The Raja-Jooseppi homestead is located on the banks of River Luttojoki, close to the Russian border. The 235 km long river flows through the eastern parts of the municipalities of Inari and Sodankylä in Finland and in the southern part of Pechenga in Murmansk Oblast, Russia. The entire river was within Finland’s borders during the years 1920‒44. Behind River Luttojoki, there is a gorgeous view of the hills on the Russian side. The site has remained almost unchanged: the buildings have been renovated and the grounds have been kept open. There is also a trench dating from the war (1939‒44). I warmly recommend the site; it is really worth to visit!
A brief history: Around 1910, Jooseppi Sallila from South-West Finland and his partner Matilda Lehikoinen came downstream and onto the bank of River Luttojoki. There was a sauna that had been built by two reindeer herders Uula Valle and Arvid Pokka in the middle of wilderness, and Jooseppi and Matilda settled down in the sauna building. They made their livelihood from gold digging, pearlfishing, fishing, hunting and reindeer husbandry. They also bought cows and sheep to the farm. One sign of prosperity was the large potato field. Hay was mowed from the grounds and the nearby island.
Within ten years, a group of hand-made buildings appeared on the grounds. First they lived in the sauna building, but soon they built a new cottage with wall logs that were carved white. The cowshed was made for two cows, but at its best it housed four cows. The potato cellar, which was dug upstream, was absolutely necessary for storing food. The baking oven was set up outside. The grounds and the surrounding rail fence were completed in 1920.
See more: http://www.nationalparks.fi/en/rajajooseppihomestead
Alexander Osipov & Jani Karhu
Maria Lähteenmäki, Jani Karhu and Aleksandr Osipov took part in the 9th International Congress of Arctic Social Science in Umeo, Sweden in the last week. Largescale scientific event encompassed about 800 scholars from all the world. 22 sections proposed broad field for researchers and were dedicated to different sciences: history and archeology, languages and literature, culture and health. Maria Lähteenmäki was a chief of chair Forced Migrations and Transnational Mobility in the Artic Nations. Jani Karhu and Aleksandr Osipov participated in the Arctic tourism session.
In his presentation, Jani Karhu introduced the main ideas and organization of GreenZoneProject and gave a short report concerning his case study. In his case study Karhu is concentrating on possibilities and challenges of ecotourism in three Finnish national parks inside the greenbelt area, Koli, Urho Kekkosen Park and Petkeljärvi.
Karhu opened the problematic and politically contradictory development of Koli national park. Tourism has long history in Koli, going back to the 19th century, but the national park is founded as late as 1991. When the park was founded, the ski resort and the hotel were left inside the park. This means limited possibilities to the growing of conventional tourism. Those who supported the vast development of the ski resort were against the national park.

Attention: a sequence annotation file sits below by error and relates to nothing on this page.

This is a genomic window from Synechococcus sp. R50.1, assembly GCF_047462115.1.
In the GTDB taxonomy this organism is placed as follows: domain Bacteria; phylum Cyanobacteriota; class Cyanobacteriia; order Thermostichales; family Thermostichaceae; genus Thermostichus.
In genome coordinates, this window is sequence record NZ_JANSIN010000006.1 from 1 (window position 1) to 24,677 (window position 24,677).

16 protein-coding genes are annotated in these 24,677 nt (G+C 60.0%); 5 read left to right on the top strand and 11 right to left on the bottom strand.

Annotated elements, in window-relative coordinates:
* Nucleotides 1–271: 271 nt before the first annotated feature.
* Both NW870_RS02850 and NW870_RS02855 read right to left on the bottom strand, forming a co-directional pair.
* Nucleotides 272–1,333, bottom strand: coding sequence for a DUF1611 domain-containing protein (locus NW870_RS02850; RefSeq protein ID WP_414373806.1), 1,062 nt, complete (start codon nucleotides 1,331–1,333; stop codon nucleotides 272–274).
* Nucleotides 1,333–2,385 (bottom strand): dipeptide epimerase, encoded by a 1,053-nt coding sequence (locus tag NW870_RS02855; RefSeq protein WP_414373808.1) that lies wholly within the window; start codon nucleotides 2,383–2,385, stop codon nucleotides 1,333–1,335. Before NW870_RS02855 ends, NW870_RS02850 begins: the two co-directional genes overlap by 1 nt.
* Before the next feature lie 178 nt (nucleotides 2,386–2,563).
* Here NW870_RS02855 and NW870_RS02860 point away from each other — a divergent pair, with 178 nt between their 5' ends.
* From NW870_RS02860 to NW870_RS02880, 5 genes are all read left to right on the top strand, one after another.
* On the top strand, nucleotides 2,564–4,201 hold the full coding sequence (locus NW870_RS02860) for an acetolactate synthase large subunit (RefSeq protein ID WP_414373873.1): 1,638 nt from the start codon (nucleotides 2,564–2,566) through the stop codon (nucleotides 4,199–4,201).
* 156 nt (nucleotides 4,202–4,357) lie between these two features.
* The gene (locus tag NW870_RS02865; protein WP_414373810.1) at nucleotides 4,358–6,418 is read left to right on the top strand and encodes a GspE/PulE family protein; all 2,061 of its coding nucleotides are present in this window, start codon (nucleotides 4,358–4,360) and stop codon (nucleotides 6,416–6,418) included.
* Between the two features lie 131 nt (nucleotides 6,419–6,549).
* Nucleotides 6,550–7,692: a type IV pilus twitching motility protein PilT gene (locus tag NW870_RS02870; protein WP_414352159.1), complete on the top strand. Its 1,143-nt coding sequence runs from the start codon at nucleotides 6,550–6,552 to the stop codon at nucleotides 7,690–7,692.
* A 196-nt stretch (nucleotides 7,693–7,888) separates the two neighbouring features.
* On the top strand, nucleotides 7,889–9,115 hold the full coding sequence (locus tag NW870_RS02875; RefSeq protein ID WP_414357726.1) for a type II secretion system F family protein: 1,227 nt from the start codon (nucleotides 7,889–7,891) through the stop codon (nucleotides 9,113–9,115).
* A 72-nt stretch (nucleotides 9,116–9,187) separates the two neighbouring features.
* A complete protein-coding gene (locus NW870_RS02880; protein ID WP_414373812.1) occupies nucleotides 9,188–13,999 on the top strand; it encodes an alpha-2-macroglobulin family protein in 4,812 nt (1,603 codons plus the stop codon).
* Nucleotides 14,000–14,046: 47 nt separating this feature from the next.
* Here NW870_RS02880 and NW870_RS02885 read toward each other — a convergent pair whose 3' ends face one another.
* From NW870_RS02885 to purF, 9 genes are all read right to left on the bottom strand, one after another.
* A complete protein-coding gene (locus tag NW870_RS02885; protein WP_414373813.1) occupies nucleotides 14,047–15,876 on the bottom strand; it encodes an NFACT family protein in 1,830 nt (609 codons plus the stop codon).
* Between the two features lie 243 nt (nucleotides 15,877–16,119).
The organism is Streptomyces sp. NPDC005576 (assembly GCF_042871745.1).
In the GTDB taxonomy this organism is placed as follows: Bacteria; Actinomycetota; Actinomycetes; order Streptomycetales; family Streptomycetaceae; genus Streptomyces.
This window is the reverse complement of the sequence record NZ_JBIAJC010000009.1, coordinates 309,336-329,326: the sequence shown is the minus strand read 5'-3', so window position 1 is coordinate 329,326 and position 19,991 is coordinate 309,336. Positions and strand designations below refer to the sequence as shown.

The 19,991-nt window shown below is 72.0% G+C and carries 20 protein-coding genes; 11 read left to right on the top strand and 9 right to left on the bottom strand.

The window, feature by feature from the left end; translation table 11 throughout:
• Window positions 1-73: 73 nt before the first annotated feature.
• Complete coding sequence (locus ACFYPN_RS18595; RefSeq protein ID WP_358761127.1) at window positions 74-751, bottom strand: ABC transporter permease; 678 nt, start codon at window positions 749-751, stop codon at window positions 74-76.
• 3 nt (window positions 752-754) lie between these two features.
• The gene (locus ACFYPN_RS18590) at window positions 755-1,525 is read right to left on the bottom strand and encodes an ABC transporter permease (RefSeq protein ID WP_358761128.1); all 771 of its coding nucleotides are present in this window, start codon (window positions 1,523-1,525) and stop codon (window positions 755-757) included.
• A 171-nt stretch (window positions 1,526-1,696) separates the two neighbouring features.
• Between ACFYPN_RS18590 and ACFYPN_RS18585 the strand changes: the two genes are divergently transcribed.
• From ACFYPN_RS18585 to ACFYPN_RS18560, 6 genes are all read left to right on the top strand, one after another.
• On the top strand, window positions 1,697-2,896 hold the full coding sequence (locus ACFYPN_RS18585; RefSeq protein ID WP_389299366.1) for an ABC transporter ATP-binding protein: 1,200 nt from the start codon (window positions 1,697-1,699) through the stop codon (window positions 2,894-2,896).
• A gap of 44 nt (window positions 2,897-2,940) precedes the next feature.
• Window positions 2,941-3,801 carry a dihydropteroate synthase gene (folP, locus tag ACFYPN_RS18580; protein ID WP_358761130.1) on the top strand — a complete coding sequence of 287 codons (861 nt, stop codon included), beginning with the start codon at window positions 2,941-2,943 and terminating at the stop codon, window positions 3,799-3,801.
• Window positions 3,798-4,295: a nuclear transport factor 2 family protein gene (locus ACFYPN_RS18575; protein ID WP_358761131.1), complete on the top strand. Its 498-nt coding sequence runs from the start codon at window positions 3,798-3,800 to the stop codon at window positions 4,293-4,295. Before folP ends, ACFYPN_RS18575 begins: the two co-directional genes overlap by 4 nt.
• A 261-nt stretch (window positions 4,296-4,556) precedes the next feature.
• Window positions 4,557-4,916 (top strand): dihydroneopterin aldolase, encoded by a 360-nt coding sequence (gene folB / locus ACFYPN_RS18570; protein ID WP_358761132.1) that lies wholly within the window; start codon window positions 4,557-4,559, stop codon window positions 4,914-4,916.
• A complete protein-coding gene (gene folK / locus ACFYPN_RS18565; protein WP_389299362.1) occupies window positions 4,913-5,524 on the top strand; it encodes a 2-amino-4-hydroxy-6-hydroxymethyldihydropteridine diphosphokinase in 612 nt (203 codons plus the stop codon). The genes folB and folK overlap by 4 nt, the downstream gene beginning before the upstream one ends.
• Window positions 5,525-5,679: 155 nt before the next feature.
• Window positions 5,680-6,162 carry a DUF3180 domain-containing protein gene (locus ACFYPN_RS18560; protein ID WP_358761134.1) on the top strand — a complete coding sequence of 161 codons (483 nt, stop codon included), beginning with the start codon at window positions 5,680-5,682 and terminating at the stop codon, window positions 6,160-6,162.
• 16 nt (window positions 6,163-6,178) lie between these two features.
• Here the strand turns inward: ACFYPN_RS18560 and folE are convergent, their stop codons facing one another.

After the park was founded, the nature tourism started slowly find its way to Koli and there are multiple possibilities to grow sustainable nature and history tourism. The cultural history of Koli is rich and the layers of history can be found from various places. Challenge is how to recognize and materialize all those possibilities and how to create important networks between different operators inside the area. Tourism is fluctuant field of business and the risks of single entrepreneurs are high, this raises the threshold to utilize all the possibilities of nature and history tourism.
The report of Aleksandr was dedicated to problems of ecotourism in the North Karelia and it’s focused on the Paanajärvi national park case study. The history of the Paanajärvi national park, which is an important part of the Green Belt of Fennoscandia, is not yet written. This study based on the TACIS reports and materials of local press of the Republic of Karelia, which were published in 1987 until nowadays on the Russian and Finnish languages. Those sources allow to trace the foundation of the park and also fascinating discussion about two alternative projects on this area – hydroaccumulative power station and the first touristic project ski mountain center.
The park foundation in May 1992 didn’t solve the main problems: lack of infrastructure and experience in organizing of tourism and weak financing. From the other hand foundation of the park had a negative impact to the close settlement Pjaozerskiy – center of forestry of the district. Usually we talk about the human impact to the environment but in this case the influence was mutual, because reduction of logging area led to population outflow from the settlement. In the early 1990-s nature did not considered as an object of tourism and recreational using but only as object of forestry.
Participation on some TACIS projects provided development of tourism infrastructure in the park and Pjaozerskiy became a center of tourism. However, TACIS projects and financing not became to panacea to the Paanajärvi and tourism is not an effective tool of economic of the region.
Work of the section allowed to definite similar problems of tourism in Arctic region, but approaches and solutions may be different.